John Moreland has a hard time telling lies. When you’re at one of the songwriter’s shows, what you see is what you get, and what he says is what he means. In his unabashed approach to writing, Moreland is steadfast in his commitment to the truth, regardless of whether or not it’s what people want to hear. His latest album, High on Tulsa Heat, is an homage to his
We caught up with Moreland while he was in Bakersfield, California, and asked him to discuss some of his musical influences.
On Tulsa: “Being from Oklahoma right now has definitely pushed me to work harder at songwriting. When your peers are people like John Fullbright, Evan Felker,
On the band Lucero: “[We’re] kindred spirits, I think. When I was seventeen, my favorite bands were Minor Threat and Creedence Clearwater Revival. Lucero was the first band I ever heard that bridged the gap between those two worlds in a way that felt sincere and wasn’t just some novelty thing. Seeing that Dreaming in America documentary when I was twenty made me feel like maybe I wasn’t so crazy for trying to do this music stuff.”
On punk rock: “It’s the entire reason I have a career. If I hadn’t been exposed to the notion that you can record and release your own records and book your own tours, I’m 100 percent certain I wouldn’t be doing this.”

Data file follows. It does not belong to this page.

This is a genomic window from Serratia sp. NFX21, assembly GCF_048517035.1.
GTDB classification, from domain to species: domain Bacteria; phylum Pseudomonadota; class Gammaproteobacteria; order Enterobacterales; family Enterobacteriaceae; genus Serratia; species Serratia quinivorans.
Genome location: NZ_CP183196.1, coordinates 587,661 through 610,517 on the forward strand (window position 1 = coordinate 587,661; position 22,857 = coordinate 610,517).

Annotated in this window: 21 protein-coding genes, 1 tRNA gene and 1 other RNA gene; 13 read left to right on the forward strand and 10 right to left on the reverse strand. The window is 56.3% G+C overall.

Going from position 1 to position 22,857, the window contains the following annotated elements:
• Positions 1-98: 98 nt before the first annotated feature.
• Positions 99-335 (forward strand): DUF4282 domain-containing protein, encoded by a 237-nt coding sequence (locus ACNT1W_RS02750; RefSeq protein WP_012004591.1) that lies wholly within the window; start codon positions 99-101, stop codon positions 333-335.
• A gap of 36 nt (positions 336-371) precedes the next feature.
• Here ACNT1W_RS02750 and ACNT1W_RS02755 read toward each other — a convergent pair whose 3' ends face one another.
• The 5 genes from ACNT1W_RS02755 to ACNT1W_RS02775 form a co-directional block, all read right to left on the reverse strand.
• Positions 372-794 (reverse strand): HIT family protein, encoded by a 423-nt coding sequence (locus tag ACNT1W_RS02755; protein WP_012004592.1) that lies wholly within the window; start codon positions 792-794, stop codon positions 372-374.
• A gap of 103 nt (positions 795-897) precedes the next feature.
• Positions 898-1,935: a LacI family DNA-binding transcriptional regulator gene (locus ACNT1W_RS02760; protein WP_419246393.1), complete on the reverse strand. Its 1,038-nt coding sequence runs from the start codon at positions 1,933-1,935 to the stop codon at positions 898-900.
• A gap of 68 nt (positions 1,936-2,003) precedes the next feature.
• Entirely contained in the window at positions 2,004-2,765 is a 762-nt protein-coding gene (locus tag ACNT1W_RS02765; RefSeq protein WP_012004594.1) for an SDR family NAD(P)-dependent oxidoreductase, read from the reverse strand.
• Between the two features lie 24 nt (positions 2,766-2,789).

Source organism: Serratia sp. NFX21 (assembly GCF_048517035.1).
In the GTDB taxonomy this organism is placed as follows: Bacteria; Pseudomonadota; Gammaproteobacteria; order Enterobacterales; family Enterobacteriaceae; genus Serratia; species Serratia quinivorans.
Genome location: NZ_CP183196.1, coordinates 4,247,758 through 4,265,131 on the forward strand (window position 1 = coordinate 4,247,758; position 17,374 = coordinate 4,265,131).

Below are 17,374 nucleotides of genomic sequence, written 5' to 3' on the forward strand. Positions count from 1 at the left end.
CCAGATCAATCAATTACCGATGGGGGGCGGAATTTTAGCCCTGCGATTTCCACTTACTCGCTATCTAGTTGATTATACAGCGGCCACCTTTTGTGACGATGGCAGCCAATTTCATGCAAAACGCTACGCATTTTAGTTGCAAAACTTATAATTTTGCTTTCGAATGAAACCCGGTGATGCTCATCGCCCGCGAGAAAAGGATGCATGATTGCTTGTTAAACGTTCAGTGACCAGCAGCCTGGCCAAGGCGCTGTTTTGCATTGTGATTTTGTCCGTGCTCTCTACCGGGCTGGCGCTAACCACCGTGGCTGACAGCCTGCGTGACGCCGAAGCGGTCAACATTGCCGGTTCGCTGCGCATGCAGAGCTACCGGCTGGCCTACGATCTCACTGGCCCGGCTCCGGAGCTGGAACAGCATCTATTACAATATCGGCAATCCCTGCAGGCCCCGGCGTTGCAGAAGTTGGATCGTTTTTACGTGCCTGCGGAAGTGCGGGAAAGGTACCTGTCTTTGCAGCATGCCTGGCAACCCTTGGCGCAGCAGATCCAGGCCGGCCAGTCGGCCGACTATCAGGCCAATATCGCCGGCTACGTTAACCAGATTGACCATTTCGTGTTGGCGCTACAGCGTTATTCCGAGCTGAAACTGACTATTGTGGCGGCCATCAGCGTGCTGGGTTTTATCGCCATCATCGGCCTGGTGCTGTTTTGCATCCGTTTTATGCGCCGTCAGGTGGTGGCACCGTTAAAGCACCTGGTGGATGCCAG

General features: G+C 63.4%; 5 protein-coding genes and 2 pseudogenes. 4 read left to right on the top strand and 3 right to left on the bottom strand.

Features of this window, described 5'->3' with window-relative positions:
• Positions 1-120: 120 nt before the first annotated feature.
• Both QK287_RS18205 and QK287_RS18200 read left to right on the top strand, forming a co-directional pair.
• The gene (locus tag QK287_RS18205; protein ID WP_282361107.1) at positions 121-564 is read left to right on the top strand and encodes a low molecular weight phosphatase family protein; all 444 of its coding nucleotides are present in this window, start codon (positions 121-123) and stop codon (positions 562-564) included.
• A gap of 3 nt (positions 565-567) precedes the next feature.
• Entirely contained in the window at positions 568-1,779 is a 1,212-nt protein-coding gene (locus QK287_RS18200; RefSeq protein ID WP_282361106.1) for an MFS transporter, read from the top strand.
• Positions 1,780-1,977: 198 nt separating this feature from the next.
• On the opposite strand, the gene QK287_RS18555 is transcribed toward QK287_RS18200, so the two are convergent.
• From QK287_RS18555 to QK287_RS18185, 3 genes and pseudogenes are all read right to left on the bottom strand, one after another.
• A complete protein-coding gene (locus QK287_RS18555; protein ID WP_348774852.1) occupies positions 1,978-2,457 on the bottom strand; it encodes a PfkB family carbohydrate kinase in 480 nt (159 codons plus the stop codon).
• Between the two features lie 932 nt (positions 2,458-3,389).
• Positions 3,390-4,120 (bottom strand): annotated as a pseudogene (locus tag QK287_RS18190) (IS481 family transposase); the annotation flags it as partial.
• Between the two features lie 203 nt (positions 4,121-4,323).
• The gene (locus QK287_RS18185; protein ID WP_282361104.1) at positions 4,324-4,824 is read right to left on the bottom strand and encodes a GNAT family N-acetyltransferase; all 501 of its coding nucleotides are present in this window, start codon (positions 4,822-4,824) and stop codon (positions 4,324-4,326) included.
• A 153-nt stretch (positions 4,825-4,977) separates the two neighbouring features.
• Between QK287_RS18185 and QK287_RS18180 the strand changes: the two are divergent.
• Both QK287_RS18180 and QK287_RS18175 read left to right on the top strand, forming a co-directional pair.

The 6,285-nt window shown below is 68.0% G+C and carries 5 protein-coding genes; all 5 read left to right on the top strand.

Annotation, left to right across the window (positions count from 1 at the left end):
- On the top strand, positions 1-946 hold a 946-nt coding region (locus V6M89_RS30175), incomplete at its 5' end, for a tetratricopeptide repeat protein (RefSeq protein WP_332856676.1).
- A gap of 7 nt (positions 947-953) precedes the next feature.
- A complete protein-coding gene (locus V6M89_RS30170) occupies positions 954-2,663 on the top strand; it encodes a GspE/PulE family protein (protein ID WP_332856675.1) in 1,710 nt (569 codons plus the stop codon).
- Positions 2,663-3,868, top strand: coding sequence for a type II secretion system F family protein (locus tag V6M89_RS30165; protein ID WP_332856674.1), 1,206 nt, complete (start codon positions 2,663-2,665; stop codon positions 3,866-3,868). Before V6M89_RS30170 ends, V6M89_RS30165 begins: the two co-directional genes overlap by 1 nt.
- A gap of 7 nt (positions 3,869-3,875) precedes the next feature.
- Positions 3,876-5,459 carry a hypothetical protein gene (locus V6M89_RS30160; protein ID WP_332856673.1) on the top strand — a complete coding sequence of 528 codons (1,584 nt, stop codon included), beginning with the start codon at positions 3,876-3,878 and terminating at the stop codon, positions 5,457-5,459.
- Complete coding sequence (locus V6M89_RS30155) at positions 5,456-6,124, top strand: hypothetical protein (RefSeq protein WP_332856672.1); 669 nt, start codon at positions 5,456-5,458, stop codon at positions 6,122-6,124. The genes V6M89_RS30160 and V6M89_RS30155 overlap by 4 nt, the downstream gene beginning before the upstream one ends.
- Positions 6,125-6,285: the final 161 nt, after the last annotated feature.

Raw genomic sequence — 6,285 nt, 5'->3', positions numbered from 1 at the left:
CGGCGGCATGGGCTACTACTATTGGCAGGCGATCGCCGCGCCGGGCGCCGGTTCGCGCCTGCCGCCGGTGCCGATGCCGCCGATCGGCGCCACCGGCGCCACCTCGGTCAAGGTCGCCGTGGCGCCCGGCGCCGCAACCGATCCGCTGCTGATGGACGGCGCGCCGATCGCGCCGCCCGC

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On Townes Van Zandt: “Everybody knows how great he was, but for me, he’s one of the people who showed me that songwriting is more than just making some stuff up so your band has something to play. When I heard Townes Van Zandt, I knew there was a distinct difference between what he did and what I had been doing, and I wanted to try to figure out how to do what he did. I’m still trying.”
On Descendents guitarist Stephen Egerton, who mastered High on Tulsa Heat: “One of the best dudes I know. He’s taught me more about recording than anybody else, and he lent me his audience when I didn’t really have one.”
John Moreland, with Grayson County Burn Band and Chris Dismuke, 8:30 p.m. Thursday, May 7, hi-dive, $8, 303-733-0230.